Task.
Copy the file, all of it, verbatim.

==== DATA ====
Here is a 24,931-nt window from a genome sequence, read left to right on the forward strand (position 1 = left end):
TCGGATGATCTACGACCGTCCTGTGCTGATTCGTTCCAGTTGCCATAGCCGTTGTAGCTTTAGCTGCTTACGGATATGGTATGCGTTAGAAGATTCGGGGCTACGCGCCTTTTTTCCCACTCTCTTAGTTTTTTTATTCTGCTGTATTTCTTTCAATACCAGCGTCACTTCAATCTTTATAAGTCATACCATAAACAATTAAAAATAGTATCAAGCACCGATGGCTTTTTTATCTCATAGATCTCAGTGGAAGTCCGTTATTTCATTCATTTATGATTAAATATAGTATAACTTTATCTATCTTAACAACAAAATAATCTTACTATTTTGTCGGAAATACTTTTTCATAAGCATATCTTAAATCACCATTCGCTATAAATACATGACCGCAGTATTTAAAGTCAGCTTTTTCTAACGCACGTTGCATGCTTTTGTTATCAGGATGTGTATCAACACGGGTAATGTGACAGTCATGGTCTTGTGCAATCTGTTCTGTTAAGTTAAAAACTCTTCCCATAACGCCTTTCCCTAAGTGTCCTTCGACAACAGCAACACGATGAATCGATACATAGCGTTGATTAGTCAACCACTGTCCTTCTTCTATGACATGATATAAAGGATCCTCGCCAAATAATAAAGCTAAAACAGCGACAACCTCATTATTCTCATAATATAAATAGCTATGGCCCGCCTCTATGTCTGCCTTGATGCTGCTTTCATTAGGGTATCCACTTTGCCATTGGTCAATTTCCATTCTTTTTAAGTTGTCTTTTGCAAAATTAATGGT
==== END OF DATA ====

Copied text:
Here is a 24,931-nt window from a genome sequence, read left to right on the forward strand (position 1 = left end):
TCGGATGATCTACGACCGTCCTGTGCTGATTCGTTCCAGTTGCCATAGCCGTTGTAGCTTTAGCTGCTTACGGATATGGTATGCGTTAGAAGATTCGGGGCTACGCGCCTTTTTTCCCACTCTCTTAGTTTTTTTATTCTGCTGTATTTCTTTCAATACCAGCGTCACTTCAATCTTTATAAGTCATACCATAAACAATTAAAAATAGTATCAAGCACCGATGGCTTTTTTATCTCATAGATCTCAGTGGAAGTCCGTTATTTCATTCATTTATGATTAAATATAGTATAACTTTATCTATCTTAACAACAAAATAATCTTACTATTTTGTCGGAAATACTTTTTCATAAGCATATCTTAAATCACCATTCGCTATAAATACATGACCGCAGTATTTAAAGTCAGCTTTTTCTAACGCACGTTGCATGCTTTTGTTATCAGGATGTGTATCAACACGGGTAATGTGACAGTCATGGTCTTGTGCAATCTGTTCTGTTAAGTTAAAAACTCTTCCCATAACGCCTTTCCCTAAGTGTCCTTCGACAACAGCAACACGATGAATCGATACATAGCGTTGATTAGTCAACCACTGTCCTTCTTCTATGACATGATATAAAGGATCCTCGCCAAATAATAAAGCTAAAACAGCGACAACCTCATTATTCTCATAATATAAATAGCTATGGCCCGCCTCTATGTCTGCCTTGATGCTGCTTTCATTAGGGTATCCACTTTGCCATTGGTCAATTTCCATTCTTTTTAAGTTGTCTTTTGCAAAATTAATGGT